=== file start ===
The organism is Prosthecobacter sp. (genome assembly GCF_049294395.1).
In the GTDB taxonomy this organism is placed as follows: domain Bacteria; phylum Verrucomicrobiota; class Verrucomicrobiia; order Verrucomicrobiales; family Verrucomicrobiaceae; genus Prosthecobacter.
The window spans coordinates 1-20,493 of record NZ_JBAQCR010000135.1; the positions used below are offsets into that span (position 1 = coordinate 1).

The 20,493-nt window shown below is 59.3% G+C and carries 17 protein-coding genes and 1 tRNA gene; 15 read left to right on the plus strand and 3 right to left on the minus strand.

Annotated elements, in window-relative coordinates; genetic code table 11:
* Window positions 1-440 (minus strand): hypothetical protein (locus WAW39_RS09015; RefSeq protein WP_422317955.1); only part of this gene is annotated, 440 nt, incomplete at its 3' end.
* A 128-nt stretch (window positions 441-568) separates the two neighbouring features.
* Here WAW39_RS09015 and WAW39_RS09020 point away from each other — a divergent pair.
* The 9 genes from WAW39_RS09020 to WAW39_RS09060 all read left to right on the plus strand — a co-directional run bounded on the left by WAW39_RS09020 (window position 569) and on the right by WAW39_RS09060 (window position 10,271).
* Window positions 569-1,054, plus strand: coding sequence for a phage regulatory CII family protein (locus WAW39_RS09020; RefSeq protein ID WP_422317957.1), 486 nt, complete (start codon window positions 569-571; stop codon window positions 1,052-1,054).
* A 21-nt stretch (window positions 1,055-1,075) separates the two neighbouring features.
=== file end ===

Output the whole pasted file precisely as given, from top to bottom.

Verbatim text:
The organism is Prosthecobacter sp. (genome assembly GCF_049294395.1).
In the GTDB taxonomy this organism is placed as follows: domain Bacteria; phylum Verrucomicrobiota; class Verrucomicrobiia; order Verrucomicrobiales; family Verrucomicrobiaceae; genus Prosthecobacter.
The window spans coordinates 1-20,493 of record NZ_JBAQCR010000135.1; the positions used below are offsets into that span (position 1 = coordinate 1).

The 20,493-nt window shown below is 59.3% G+C and carries 17 protein-coding genes and 1 tRNA gene; 15 read left to right on the plus strand and 3 right to left on the minus strand.

Annotated elements, in window-relative coordinates; genetic code table 11:
* Window positions 1-440 (minus strand): hypothetical protein (locus WAW39_RS09015; RefSeq protein WP_422317955.1); only part of this gene is annotated, 440 nt, incomplete at its 3' end.
* A 128-nt stretch (window positions 441-568) separates the two neighbouring features.
* Here WAW39_RS09015 and WAW39_RS09020 point away from each other — a divergent pair.
* The 9 genes from WAW39_RS09020 to WAW39_RS09060 all read left to right on the plus strand — a co-directional run bounded on the left by WAW39_RS09020 (window position 569) and on the right by WAW39_RS09060 (window position 10,271).
* Window positions 569-1,054, plus strand: coding sequence for a phage regulatory CII family protein (locus WAW39_RS09020; RefSeq protein ID WP_422317957.1), 486 nt, complete (start codon window positions 569-571; stop codon window positions 1,052-1,054).
* A 21-nt stretch (window positions 1,055-1,075) separates the two neighbouring features.